3) Shorts and bears argue that ZAGG can't continue to grow its business. Bears have actually argued this the last 2 years as revenue and earnings have exploded higher. Bears point to the high margin Invisible Shield product that can be replicated cheaply by just about anyone. In December, Jim Cramer piled on to the short argument citing competition. This was only a couple months after Cramer said ZAGG was an Apple play and that hedge funds could take the stock up 20 points on momentum. The truth is that although there is competition, ZAGG is #1 in the fast growing smartphone and tablet accessory industry as reported during its latest investor conference. This is according to NPD research group, the source retailers rely on when ordering products. The truth is ZAGG continues to add SKUs to its retail channels and will successfully continue this trend the next few years. ZAGG has grown to over 20,000 SKUs with their high margin Invisible Shield. The model has been to get a foot in the door with a few SKUs in retailers, grow the relationship demonstrating superior products and filling orders timely, and then to expand SKU counts from there. ZAGG started with only a couple SKUs at Best Buy (BBY) and Target (TGT) a few years ago and have expanded significantly since. The same goes for expansion into Radioshack (RSH) and Staples (SPLS). If you go to any Best Buy, you'll see over 70 different ZAGG SKUs. In the last 15 months, ZAGG has entered all of the major carriers to include AT&T (T), Verizon (VZ), Sprint (S), Cricket, and T-Mobile.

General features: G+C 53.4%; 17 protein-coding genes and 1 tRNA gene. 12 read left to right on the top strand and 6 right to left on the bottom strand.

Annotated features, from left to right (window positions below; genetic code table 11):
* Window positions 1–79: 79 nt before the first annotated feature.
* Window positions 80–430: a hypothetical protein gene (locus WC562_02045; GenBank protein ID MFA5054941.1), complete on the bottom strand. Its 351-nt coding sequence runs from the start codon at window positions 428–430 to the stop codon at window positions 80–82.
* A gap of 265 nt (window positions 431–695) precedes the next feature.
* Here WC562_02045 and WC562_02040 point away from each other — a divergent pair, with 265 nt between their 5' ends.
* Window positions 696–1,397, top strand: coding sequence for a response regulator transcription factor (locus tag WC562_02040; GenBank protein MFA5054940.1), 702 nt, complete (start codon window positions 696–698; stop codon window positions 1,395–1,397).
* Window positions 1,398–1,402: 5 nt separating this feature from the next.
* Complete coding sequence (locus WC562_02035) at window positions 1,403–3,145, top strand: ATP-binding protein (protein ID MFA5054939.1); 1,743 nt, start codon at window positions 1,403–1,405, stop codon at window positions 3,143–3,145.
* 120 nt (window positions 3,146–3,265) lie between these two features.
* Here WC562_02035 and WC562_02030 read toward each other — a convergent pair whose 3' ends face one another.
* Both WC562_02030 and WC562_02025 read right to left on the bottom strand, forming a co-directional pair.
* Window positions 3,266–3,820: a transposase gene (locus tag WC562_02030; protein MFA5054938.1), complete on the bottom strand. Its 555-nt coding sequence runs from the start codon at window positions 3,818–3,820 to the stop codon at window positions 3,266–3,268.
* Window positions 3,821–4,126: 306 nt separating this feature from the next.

ZAGG is replicating the Best Buy and Target strategy that has been a huge sucess. On top of the Invisible shield offerings, they are now selling new accessories such as the ZAGGsparq ($99 Power Charger), ZAGGwipes and ZAGGfoam ($5 to $10 cleaner), and the ZAGGmate ($99 iPad case/keyboard). ZAGG is cross selling iFrogz audio and cases with the Invisible Shield. Last December, ZAGG signed Microcel which is the largest accessories distributor in Canada. In 2011, ZAGG established ZAGG Europe, and are growing SKU counts oversees. The CEO has discussed setting up a distribution center in South America in a country like Brazil. As ZAGG continues to grow SKUs by taking up the shelves of all of the major retailers, it has been slowly overtaking the major point of sales in a highly fragmented market. Although bears and shorts contend there are no barriers to entry, it is much harder than it seems. Even if competitors manage to enter retailers, it is usually at one or two SKUs with little or no future expansion. Most in this space can't successfully compete with ZAGG. Difficulties include logistics, pricing, economy of scale, warranties, long payment times, and branding. Small difficulties often lead to small players getting dropped by major retailers.